TCG Power Creep - The hidden reason

Power creep intentionally disrupts the balance of a game, in order to suck consumers wallets dry. This is an unhealthy practice that needs to change! 

Power creep refers to the gradual increase in the strength and capabilities of new cards or elements introduced in a Trading Card Game (TCG), surpassing the existing ones. While it might seem exciting initially, it ultimately proves to be detrimental to the overall player base and gameplay experience.

Power creep intentionally disrupts the balance of a game. When new cards consistently outclass older ones, players are heavily incentivized to purchase the new powerful pieces that have been released. Players invested in mastering existing cards can feel disheartened as their efforts are overshadowed by newer, more potent alternatives.

As with most things, power creep is a slippery slope. Once a TCG power creeps a little bit, from one standard rotation to the next - it is only time until the TCG is power creeping from set to set, to keep players on their seat and to force them to constantly buy new products every 2-3 months. (interesting that would line up nicely with the quarterly revenue numbers)

Power creep undermines the satisfaction of progression. TCGs thrive on the sense of achievement derived from building a formidable deck over time, and also experimenting with the unique situations you can pull yourself out of by using a card you are familiar with in an unexpected fashion. When newer cards instantly overshadow older ones this can lead to a decline in player motivation and engagement, as they will inevitably feel exploited over time.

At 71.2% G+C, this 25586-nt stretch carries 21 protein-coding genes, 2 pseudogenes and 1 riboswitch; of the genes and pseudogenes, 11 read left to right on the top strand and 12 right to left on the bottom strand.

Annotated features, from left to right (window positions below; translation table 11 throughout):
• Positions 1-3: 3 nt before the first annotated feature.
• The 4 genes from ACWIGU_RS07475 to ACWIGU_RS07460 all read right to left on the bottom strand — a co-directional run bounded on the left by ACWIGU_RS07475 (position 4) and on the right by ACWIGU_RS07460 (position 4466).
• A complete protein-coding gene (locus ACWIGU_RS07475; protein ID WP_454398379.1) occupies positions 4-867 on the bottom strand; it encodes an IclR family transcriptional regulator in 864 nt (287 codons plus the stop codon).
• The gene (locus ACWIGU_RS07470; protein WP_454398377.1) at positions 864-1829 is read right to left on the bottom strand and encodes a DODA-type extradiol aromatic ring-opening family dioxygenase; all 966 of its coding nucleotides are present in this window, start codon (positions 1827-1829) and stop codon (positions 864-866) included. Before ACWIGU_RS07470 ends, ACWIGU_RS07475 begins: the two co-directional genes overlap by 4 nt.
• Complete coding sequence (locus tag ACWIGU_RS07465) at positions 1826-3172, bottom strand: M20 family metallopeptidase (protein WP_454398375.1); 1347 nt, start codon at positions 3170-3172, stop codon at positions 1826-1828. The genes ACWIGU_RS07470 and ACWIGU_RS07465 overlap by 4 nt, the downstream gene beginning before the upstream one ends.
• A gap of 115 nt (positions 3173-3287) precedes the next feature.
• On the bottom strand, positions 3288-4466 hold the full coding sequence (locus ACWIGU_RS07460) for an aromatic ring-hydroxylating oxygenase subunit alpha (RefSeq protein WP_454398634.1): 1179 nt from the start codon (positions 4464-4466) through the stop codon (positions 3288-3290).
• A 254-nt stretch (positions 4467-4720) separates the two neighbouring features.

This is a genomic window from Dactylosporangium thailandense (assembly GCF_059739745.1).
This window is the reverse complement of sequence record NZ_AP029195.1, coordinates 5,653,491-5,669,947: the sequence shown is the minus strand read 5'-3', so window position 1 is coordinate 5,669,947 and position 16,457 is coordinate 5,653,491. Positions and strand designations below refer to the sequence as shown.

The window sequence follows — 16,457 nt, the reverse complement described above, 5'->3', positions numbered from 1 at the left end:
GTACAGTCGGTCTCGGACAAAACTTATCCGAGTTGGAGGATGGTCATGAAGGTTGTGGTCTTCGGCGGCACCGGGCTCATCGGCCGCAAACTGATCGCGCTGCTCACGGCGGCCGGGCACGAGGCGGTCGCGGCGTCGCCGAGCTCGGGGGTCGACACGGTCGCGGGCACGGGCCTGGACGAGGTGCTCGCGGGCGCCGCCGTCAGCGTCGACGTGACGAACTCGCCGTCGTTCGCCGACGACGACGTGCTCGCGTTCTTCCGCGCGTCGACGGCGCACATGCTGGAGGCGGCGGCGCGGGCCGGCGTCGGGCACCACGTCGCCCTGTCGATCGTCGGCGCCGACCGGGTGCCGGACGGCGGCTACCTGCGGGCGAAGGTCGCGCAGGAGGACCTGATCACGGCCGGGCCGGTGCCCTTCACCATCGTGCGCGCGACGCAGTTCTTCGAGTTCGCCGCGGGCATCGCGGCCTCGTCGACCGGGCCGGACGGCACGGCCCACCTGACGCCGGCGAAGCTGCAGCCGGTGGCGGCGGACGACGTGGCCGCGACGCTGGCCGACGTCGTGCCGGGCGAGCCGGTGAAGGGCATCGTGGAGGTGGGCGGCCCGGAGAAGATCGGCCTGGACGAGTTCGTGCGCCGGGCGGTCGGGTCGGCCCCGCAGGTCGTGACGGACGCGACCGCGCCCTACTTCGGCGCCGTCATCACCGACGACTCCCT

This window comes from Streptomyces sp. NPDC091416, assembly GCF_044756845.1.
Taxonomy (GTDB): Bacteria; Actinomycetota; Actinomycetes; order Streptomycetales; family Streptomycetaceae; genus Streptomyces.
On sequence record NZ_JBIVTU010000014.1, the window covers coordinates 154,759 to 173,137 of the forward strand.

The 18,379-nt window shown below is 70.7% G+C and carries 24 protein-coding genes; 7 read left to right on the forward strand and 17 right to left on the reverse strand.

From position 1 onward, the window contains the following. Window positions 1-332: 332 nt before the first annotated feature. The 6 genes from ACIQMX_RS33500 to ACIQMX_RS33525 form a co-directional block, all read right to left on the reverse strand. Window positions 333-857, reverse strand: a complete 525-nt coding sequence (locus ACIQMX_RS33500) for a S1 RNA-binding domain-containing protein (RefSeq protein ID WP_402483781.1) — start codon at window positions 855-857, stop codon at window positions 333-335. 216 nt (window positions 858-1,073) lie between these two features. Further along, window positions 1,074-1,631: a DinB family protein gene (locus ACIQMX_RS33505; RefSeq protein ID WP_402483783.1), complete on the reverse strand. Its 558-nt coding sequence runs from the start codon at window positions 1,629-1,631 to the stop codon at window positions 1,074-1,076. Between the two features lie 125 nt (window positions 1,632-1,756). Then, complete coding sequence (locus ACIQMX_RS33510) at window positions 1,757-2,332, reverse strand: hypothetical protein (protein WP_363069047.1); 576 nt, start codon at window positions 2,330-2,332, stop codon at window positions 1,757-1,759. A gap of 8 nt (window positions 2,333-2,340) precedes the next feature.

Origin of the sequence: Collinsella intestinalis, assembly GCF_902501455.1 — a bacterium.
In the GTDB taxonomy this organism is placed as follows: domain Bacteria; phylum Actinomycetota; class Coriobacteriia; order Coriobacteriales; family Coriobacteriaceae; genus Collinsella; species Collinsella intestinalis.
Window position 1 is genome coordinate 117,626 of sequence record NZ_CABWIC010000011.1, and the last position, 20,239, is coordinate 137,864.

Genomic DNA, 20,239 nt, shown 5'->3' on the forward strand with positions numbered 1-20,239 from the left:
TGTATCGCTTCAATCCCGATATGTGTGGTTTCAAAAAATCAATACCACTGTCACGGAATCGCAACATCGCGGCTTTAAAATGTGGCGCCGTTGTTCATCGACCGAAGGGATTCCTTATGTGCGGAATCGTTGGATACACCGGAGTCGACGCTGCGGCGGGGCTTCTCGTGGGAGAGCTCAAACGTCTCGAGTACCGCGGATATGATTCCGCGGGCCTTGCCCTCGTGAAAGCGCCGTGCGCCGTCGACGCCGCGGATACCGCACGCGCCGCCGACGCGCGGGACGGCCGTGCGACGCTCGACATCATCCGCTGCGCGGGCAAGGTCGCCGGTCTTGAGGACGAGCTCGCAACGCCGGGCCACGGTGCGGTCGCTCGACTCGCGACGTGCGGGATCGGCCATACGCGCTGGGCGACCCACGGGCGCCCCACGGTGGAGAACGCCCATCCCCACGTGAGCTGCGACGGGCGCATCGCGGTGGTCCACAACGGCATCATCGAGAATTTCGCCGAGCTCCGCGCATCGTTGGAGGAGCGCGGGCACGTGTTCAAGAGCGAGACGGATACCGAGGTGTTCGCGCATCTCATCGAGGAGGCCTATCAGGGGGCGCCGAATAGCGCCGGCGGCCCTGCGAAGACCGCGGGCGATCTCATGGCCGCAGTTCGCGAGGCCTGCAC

While game developers argue that power creep enhances excitement and keeps the game fresh, it primarily serves as a marketing gimmick. Releasing increasingly powerful cards entices players to buy new expansions, boosting revenue. This short-term gain, however, risks compromising the game's long-term health by eroding player trust and causing dissatisfaction.

Power creep's negative impact on balance, player investment, progression satisfaction, and gameplay diversity makes it detrimental to the TCG player base. While the allure of stronger cards might seem appealing, the long-term consequences outweigh the short-term gains. Developers should prioritize maintaining a healthy and balanced game environment that encourages skillful play and rewards long-term commitment, rather than resorting to power creep as a marketing tactic.

New card sets should be small additions to the existing card sets that align in terms of power, as opposed to full on intentionally overpowered replacements designed to vacuum the consumers wallet.

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